I was being abused on the outside by my peers and on the inside by my brain.

My high school years were destroyed by these hellish thoughts, along with taunts and teasing from my classmates. It was like this all the way to graduation, which finally freed me from the bullies at school. However, I was far from being free from the bully in my brain.

Post-Grad Life

The thoughts of God humiliating me faded with my exit from the religious academic environment that brought them to life. However, this temporary peace was about to come to a screeching halt. Once again, I started having horrific thoughts of harming loved ones, as well as strangers.

These thoughts plagued me day and night. They became so intense that I’d get physically sick to my stomach and vomit. I was still living with my parents and working part time at a music store, keeping a fake smile on my face while gut-wrenching thoughts of committing harm dominated my mind. There was no way I could tell anyone what was wrong because I feared being sent to an asylum. I couldn’t fathom being locked away for who knows how long.

The thoughts of harm continued to bother me well into 1993. They were having a field day in my head, making my life a living hell. I tried to hold onto my part-time job and function as best I could. Sometimes I wished I were back in high school, getting harassed by bullies and tormented by religious thoughts instead.

Finally, in April of that year, I decided I needed help. The thoughts and excruciating anxiety were becoming too much to bear. I had to get to a psychiatrist no matter what. If they committed me somewhere, then so be it — at least my loved ones would be safe. I asked around and got the name of a well-known psychiatrist in my city and made an appointment. It would be three weeks before I was able to get in, but I didn’t care.

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The Discovery

One week before my appointment, my mom had a group of church friends come over for dinner. One of her friends had also suffered for many years from intrusive thoughts about God and faith. She had been in and out of the hospital, and had been on and off different medications. I had heard about her problem before, but when I asked my mom if that might be what was happening to me, she said no, and that her friend’s problem was probably caused by hormones.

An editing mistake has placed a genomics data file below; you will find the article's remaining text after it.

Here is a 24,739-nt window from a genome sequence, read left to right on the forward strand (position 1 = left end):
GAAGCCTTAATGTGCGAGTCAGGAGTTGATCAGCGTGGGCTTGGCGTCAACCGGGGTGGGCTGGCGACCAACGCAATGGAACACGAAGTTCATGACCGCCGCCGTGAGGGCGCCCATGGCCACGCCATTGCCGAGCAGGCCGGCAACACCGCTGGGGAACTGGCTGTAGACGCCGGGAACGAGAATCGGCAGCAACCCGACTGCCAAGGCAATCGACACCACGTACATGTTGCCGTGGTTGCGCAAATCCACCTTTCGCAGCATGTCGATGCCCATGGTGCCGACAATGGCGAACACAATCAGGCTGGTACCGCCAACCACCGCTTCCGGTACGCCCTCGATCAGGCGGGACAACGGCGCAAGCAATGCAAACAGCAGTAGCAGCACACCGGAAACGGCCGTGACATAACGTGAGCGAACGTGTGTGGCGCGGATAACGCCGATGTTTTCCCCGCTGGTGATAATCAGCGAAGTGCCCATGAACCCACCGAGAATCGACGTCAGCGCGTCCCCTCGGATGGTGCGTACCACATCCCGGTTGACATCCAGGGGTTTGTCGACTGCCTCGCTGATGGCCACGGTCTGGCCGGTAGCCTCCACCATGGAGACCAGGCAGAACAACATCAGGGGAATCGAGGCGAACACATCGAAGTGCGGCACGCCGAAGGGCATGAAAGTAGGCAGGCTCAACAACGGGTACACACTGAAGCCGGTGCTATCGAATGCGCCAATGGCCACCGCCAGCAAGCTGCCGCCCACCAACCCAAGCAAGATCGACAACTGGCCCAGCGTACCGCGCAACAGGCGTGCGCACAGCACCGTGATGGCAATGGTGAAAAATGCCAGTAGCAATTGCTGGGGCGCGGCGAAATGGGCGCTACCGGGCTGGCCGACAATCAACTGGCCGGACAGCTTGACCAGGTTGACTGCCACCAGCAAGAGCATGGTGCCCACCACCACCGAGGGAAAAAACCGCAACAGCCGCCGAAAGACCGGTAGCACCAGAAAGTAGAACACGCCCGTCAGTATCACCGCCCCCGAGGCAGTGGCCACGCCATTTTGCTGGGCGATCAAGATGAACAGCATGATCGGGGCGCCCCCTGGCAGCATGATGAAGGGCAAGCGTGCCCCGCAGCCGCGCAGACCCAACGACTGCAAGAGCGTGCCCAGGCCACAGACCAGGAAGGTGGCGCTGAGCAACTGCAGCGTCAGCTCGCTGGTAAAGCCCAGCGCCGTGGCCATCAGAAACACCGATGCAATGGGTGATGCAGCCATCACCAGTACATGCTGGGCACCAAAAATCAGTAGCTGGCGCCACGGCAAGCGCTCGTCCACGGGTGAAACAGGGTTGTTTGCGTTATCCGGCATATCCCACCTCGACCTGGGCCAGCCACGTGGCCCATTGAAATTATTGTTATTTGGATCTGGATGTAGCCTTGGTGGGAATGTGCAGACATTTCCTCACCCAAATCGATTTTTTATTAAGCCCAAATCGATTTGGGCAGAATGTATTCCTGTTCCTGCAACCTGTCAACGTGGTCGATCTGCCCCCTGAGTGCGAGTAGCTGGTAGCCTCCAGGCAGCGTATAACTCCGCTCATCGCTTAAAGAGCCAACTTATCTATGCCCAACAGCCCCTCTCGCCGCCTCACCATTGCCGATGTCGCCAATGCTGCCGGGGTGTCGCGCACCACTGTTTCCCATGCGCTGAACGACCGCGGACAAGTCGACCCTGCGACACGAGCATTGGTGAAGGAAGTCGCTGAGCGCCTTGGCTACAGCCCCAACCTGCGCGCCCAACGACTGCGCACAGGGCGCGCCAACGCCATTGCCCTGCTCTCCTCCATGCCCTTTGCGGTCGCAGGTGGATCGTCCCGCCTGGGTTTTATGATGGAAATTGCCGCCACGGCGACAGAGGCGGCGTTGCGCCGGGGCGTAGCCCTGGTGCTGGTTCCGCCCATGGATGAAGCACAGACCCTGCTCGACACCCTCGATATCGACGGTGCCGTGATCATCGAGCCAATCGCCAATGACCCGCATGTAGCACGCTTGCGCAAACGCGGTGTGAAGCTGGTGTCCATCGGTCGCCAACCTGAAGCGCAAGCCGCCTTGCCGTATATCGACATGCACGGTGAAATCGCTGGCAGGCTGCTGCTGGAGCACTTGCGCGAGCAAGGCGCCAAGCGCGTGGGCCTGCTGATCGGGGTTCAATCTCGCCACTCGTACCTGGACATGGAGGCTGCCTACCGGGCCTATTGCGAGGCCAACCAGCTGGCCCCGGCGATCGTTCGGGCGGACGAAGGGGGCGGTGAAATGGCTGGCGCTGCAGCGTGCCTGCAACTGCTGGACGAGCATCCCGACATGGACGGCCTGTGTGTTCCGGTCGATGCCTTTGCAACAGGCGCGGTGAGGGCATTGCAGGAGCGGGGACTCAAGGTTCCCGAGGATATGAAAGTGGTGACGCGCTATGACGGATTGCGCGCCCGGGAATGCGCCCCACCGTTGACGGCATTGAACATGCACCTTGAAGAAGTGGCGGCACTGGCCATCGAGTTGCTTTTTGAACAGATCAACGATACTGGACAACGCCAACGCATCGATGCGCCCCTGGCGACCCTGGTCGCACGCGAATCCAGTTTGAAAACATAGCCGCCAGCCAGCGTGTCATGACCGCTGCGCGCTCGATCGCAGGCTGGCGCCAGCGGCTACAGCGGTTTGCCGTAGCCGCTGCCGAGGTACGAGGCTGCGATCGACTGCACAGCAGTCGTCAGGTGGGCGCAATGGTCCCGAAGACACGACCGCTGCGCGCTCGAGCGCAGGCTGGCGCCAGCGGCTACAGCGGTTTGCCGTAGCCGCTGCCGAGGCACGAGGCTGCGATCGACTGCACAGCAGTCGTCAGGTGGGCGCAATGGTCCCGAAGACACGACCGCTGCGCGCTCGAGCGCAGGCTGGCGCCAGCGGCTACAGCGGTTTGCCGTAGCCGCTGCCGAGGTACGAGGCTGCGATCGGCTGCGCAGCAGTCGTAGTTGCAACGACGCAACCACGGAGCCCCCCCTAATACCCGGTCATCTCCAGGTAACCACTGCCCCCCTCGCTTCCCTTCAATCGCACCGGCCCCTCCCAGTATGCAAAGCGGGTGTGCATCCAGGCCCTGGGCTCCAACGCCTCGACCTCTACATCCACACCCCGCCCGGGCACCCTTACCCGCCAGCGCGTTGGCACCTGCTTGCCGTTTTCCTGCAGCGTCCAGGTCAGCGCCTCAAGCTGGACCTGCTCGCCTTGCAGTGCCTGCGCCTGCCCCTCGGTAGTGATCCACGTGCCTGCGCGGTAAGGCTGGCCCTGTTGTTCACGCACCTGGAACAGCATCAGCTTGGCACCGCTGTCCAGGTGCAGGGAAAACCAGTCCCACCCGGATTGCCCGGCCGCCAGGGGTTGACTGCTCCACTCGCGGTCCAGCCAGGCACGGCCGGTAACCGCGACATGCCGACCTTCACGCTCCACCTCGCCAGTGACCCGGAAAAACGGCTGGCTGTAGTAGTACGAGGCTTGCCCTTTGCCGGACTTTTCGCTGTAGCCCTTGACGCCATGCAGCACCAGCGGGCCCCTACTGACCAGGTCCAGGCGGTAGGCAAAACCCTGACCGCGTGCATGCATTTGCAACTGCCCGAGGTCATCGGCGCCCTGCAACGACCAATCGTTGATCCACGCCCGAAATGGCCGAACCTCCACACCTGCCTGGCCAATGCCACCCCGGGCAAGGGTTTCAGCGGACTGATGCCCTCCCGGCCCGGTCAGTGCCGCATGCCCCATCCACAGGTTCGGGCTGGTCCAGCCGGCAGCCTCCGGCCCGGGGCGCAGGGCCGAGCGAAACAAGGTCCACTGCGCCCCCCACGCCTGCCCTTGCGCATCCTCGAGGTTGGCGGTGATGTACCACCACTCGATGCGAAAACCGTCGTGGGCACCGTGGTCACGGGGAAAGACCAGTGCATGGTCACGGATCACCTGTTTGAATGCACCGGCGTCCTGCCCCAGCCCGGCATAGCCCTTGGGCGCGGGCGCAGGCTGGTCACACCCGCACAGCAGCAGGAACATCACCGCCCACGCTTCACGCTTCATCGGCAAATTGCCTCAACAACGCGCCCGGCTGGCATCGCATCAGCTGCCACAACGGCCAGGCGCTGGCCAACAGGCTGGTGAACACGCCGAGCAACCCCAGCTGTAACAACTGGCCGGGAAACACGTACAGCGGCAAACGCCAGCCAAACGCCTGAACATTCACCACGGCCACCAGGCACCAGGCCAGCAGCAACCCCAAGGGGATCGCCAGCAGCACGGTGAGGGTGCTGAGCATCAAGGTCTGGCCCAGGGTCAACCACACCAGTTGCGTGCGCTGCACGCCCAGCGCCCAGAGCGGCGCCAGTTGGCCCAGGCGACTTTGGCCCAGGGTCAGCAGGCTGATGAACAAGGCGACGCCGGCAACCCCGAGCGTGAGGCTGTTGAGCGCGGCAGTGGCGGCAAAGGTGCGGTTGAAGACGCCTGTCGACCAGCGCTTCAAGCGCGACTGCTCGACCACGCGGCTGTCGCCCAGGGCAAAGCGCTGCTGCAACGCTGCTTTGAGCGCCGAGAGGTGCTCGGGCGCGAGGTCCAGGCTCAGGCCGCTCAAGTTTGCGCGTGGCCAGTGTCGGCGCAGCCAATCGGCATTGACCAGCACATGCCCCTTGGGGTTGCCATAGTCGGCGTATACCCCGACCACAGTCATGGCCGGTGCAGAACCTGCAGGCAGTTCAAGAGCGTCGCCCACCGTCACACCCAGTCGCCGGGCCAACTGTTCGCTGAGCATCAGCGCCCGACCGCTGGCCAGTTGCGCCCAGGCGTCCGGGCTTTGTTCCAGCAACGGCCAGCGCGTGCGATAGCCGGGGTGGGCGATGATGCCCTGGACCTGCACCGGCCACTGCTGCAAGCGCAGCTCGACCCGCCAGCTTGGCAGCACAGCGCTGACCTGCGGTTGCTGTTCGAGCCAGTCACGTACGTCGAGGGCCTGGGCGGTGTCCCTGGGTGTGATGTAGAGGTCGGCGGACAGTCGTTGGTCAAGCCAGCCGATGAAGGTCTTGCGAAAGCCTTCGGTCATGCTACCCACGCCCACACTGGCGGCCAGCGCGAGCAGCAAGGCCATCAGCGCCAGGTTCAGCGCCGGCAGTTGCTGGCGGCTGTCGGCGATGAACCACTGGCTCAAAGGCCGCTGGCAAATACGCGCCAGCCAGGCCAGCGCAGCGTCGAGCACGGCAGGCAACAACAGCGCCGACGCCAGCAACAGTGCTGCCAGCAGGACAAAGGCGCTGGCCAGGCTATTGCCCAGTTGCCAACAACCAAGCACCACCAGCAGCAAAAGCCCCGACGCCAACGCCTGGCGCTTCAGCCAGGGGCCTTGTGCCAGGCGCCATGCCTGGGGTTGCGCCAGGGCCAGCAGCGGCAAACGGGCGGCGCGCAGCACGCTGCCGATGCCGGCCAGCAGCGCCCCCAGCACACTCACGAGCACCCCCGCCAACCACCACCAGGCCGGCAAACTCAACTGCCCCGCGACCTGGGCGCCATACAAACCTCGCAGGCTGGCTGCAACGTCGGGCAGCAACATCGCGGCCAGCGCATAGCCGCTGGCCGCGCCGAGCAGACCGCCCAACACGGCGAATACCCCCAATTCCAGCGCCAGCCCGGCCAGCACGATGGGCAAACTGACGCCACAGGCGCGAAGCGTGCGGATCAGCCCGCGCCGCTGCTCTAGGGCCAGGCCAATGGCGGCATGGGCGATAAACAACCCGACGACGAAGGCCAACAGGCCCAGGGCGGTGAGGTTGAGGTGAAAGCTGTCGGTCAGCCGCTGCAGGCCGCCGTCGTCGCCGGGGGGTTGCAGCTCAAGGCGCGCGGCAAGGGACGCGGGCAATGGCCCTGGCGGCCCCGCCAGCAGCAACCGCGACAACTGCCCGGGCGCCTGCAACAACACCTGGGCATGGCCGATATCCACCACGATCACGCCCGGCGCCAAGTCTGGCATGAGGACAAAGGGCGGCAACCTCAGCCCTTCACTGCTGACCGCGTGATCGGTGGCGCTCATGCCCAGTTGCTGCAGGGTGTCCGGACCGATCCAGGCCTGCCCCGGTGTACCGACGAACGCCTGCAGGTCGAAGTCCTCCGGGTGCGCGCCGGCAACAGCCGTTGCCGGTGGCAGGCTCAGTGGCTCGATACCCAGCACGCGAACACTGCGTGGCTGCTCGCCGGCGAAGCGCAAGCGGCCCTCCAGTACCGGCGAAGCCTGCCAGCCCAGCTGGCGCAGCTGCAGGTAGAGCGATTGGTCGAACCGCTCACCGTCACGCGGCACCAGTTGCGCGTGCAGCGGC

After dinner ended and people were standing around talking, I decided to ask my mom’s friend if I could speak with her about her intrusive thoughts. I felt safe talking to her and I told her everything that had been going on with my mind. When I finished, she looked me right in the eyes and said,“Chase, you’re not going crazy, nor are you dangerous. You have been suffering from the exact same thing that I have had all these years. It is an anxiety disorder called obsessive compulsive disorder.” 

Finally, the mental monster that had sprung to life in my head nine years earlier had now been exposed as a legitimate, clinical mental disorder. And it could be treated with medication and proper therapy.


Even though this mind thief had been unmasked, my compulsive responses had become second nature. And while OCD is known to cause anxiety-provoking thoughts in its victims, most professionals at the time were more familiar with hand washing and cleaning rituals. For the next few years, the disorder would use these two disadvantages to its advantage. 

My OCD started to get more intense. My intrusive thoughts consisted of going to hell, dying in a car accident, getting mugged/murdered, offending God, going blind, yelling out inappropriate things in public, slapping a massage therapist as they were working on me, and many others. 

But despite the turmoil the disorder has caused, I have managed to graduate from college, hold down a full-time job, make friends, travel internationally, and make a pretty good life for myself. I still have my battles, but thanks to a combination of Ritalin, Prozac, self-help books, and online support groups, I am now better able to manage my symptoms in the whole 37 years that I have been afflicted with the disorder. Best of all, I am able to offer support, encouragement and love to others who continue to suffer from this brain beast known as obsessive-compulsive disorder.